The reunited Brit-pop band Pulp may have just played at the Fox Theater in Pomona on Thursday night, but it didn't diminish the excitement for those who took in the band's set at the Coachella Valley Music and Arts Festival the following evening.
"They haven't played the U.S. since 1998 and probably won't again so you have to take every chance you can get to see them," said fan Charlie Ittner as the gloaming closed in on the sweltering polo field Friday night.
"If I were closer I would have thrown my bra onstage," said Ittner's girlfriend, Arwen Byrd. "Jarvis Cocker is still the sexiest frontman I've ever seen."
COACHELLA 2012 | Full coverage
And it was hard to argue with her. Cocker, looking emaciated and electric in all the right ways, writhed on the main stage. When the band launched into its hit "Common People," the generational gap amongst the Coachella crowd seemed to close. The song's keyboard strains sliced through the hot night air like a pulsing knife, and tweens and Gen-Xers melted together.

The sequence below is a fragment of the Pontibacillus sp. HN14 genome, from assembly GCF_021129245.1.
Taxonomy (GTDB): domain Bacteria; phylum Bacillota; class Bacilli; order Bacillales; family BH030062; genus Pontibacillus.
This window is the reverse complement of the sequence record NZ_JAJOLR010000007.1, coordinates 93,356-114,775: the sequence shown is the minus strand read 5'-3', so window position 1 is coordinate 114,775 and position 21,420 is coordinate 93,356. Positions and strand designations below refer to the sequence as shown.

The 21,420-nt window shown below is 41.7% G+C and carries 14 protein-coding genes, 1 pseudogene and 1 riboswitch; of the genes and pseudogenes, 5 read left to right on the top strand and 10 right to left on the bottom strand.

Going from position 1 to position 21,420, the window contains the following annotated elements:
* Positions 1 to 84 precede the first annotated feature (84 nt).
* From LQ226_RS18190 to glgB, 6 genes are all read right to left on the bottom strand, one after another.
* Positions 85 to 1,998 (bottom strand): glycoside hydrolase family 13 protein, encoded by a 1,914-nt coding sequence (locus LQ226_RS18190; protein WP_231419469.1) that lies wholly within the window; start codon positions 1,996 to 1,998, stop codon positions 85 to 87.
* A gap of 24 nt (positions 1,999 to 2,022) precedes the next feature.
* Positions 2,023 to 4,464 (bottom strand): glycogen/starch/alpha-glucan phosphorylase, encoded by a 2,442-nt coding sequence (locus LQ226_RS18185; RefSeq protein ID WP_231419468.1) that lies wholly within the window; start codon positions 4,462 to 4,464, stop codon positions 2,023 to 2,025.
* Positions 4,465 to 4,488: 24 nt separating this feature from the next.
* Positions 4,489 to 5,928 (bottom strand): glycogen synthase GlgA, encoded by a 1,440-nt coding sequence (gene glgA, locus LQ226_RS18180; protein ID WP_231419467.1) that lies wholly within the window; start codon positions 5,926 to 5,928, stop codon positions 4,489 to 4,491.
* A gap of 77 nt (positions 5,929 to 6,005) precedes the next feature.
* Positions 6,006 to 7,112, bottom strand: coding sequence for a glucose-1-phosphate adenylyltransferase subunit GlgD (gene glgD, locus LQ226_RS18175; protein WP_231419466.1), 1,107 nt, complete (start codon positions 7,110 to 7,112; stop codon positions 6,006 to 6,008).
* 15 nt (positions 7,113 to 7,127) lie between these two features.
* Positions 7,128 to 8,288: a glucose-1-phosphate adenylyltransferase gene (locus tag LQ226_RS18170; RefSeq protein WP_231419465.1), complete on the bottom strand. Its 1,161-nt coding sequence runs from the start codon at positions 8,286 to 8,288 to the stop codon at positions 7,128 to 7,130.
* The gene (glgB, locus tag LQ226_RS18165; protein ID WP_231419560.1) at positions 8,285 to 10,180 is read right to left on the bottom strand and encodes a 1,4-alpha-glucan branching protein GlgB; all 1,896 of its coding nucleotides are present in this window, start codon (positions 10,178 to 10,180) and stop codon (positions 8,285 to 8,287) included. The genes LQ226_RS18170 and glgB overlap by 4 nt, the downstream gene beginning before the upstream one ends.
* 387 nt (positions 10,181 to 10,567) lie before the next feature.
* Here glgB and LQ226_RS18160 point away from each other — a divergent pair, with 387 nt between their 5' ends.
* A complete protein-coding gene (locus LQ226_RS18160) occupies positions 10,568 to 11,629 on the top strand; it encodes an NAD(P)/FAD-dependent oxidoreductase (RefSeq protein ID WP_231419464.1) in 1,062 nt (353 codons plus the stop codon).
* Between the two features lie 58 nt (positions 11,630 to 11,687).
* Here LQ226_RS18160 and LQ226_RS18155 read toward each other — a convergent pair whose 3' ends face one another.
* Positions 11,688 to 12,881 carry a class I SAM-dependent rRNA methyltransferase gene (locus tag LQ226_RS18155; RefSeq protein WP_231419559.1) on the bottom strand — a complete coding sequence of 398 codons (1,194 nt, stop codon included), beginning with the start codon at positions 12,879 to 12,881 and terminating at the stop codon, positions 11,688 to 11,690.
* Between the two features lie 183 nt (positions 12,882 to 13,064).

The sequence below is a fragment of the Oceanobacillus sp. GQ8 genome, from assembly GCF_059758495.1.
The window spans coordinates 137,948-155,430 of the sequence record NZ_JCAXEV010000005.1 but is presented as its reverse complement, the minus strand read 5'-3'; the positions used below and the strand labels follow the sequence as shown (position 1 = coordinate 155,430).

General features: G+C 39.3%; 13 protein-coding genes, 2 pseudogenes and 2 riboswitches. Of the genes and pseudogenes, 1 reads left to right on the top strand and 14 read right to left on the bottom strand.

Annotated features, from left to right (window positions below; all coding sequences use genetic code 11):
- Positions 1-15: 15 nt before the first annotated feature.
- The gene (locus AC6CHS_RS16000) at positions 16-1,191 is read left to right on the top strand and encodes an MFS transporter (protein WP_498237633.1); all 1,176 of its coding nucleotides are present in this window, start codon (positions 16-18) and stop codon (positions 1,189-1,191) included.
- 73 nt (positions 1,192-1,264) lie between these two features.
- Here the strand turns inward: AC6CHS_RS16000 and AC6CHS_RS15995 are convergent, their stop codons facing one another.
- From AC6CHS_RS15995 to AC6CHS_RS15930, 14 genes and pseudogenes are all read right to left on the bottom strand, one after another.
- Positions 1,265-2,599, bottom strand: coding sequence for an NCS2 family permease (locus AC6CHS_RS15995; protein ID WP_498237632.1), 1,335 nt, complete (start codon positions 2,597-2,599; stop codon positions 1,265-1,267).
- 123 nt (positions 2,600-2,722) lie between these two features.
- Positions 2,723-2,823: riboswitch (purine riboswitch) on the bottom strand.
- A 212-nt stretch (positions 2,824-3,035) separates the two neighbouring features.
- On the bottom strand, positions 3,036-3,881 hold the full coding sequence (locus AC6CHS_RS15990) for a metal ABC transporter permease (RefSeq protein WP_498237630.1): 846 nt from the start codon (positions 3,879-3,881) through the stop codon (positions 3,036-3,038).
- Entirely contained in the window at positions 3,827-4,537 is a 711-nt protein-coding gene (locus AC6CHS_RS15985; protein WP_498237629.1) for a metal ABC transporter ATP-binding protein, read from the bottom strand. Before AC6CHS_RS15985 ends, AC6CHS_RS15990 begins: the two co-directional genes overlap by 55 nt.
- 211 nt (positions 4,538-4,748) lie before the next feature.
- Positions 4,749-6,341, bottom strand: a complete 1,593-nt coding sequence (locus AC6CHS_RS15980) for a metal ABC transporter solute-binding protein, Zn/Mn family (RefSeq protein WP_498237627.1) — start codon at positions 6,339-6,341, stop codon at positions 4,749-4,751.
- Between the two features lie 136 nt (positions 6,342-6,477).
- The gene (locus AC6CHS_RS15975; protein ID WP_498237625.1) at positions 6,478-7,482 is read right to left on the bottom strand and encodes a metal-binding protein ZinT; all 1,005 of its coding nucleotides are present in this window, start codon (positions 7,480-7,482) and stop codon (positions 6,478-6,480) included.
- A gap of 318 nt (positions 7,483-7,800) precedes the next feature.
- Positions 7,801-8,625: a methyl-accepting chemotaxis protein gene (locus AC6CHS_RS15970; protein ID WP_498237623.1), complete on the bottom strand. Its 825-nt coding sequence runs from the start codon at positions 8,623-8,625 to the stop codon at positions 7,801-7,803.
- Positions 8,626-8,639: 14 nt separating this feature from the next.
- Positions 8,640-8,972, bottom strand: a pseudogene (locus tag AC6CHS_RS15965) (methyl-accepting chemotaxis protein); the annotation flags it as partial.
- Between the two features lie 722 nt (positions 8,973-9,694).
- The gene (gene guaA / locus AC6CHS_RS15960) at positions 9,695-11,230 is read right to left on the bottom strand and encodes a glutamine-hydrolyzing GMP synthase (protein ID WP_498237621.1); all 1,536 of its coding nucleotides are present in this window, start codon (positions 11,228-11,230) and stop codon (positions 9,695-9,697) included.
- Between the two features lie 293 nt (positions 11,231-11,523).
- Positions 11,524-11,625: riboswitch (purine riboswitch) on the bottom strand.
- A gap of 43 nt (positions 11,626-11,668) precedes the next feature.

Coachella has the ability to teach the young'uns about the music they missed, just as much as it can educate the the aged about the current music they need to know. When it works, the give and take is luxurious and magical. It is the stuff that massive festivals are made of.
PHOTOS: Coachella 2012
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-- Jessica Gelt
Image: Pulp's Jarvis Cocker at the first weekend of Coachella on April 13. Credit: Brian van der Brug / Los Angeles Times